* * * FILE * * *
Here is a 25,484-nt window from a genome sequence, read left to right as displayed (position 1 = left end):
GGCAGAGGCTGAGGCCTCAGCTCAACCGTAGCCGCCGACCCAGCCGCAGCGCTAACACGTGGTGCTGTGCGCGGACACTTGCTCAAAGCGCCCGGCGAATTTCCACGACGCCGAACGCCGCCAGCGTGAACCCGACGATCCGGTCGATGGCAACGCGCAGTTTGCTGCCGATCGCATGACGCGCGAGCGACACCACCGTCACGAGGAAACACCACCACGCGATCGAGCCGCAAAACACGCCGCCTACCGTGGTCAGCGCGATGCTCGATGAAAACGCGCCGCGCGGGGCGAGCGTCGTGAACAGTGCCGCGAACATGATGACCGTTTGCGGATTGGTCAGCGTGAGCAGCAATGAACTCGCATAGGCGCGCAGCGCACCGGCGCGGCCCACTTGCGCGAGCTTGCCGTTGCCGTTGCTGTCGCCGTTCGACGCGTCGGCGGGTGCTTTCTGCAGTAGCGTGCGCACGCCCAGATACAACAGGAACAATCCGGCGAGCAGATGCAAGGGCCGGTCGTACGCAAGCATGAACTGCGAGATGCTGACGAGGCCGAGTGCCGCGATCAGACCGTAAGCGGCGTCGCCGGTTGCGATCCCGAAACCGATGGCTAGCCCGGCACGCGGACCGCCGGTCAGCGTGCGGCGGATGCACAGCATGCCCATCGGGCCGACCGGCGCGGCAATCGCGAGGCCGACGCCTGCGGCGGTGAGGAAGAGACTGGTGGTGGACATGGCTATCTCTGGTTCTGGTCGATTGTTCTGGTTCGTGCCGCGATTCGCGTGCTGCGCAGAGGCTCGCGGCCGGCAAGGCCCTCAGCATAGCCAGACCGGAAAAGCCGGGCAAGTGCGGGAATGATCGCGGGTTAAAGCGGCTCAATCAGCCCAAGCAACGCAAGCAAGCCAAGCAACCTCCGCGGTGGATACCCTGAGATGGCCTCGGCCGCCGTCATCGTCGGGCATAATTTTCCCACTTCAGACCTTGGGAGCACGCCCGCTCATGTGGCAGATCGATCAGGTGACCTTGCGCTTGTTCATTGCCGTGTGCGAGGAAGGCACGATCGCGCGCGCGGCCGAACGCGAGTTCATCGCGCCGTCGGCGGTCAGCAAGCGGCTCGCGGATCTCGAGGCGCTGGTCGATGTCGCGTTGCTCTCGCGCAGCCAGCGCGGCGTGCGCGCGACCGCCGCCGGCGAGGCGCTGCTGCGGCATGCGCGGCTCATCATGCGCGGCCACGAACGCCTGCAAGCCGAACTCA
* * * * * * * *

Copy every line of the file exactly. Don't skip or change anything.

Here is a 25,484-nt window from a genome sequence, read left to right as displayed (position 1 = left end):
GGCAGAGGCTGAGGCCTCAGCTCAACCGTAGCCGCCGACCCAGCCGCAGCGCTAACACGTGGTGCTGTGCGCGGACACTTGCTCAAAGCGCCCGGCGAATTTCCACGACGCCGAACGCCGCCAGCGTGAACCCGACGATCCGGTCGATGGCAACGCGCAGTTTGCTGCCGATCGCATGACGCGCGAGCGACACCACCGTCACGAGGAAACACCACCACGCGATCGAGCCGCAAAACACGCCGCCTACCGTGGTCAGCGCGATGCTCGATGAAAACGCGCCGCGCGGGGCGAGCGTCGTGAACAGTGCCGCGAACATGATGACCGTTTGCGGATTGGTCAGCGTGAGCAGCAATGAACTCGCATAGGCGCGCAGCGCACCGGCGCGGCCCACTTGCGCGAGCTTGCCGTTGCCGTTGCTGTCGCCGTTCGACGCGTCGGCGGGTGCTTTCTGCAGTAGCGTGCGCACGCCCAGATACAACAGGAACAATCCGGCGAGCAGATGCAAGGGCCGGTCGTACGCAAGCATGAACTGCGAGATGCTGACGAGGCCGAGTGCCGCGATCAGACCGTAAGCGGCGTCGCCGGTTGCGATCCCGAAACCGATGGCTAGCCCGGCACGCGGACCGCCGGTCAGCGTGCGGCGGATGCACAGCATGCCCATCGGGCCGACCGGCGCGGCAATCGCGAGGCCGACGCCTGCGGCGGTGAGGAAGAGACTGGTGGTGGACATGGCTATCTCTGGTTCTGGTCGATTGTTCTGGTTCGTGCCGCGATTCGCGTGCTGCGCAGAGGCTCGCGGCCGGCAAGGCCCTCAGCATAGCCAGACCGGAAAAGCCGGGCAAGTGCGGGAATGATCGCGGGTTAAAGCGGCTCAATCAGCCCAAGCAACGCAAGCAAGCCAAGCAACCTCCGCGGTGGATACCCTGAGATGGCCTCGGCCGCCGTCATCGTCGGGCATAATTTTCCCACTTCAGACCTTGGGAGCACGCCCGCTCATGTGGCAGATCGATCAGGTGACCTTGCGCTTGTTCATTGCCGTGTGCGAGGAAGGCACGATCGCGCGCGCGGCCGAACGCGAGTTCATCGCGCCGTCGGCGGTCAGCAAGCGGCTCGCGGATCTCGAGGCGCTGGTCGATGTCGCGTTGCTCTCGCGCAGCCAGCGCGGCGTGCGCGCGACCGCCGCCGGCGAGGCGCTGCTGCGGCATGCGCGGCTCATCATGCGCGGCCACGAACGCCTGCAAGCCGAACTCA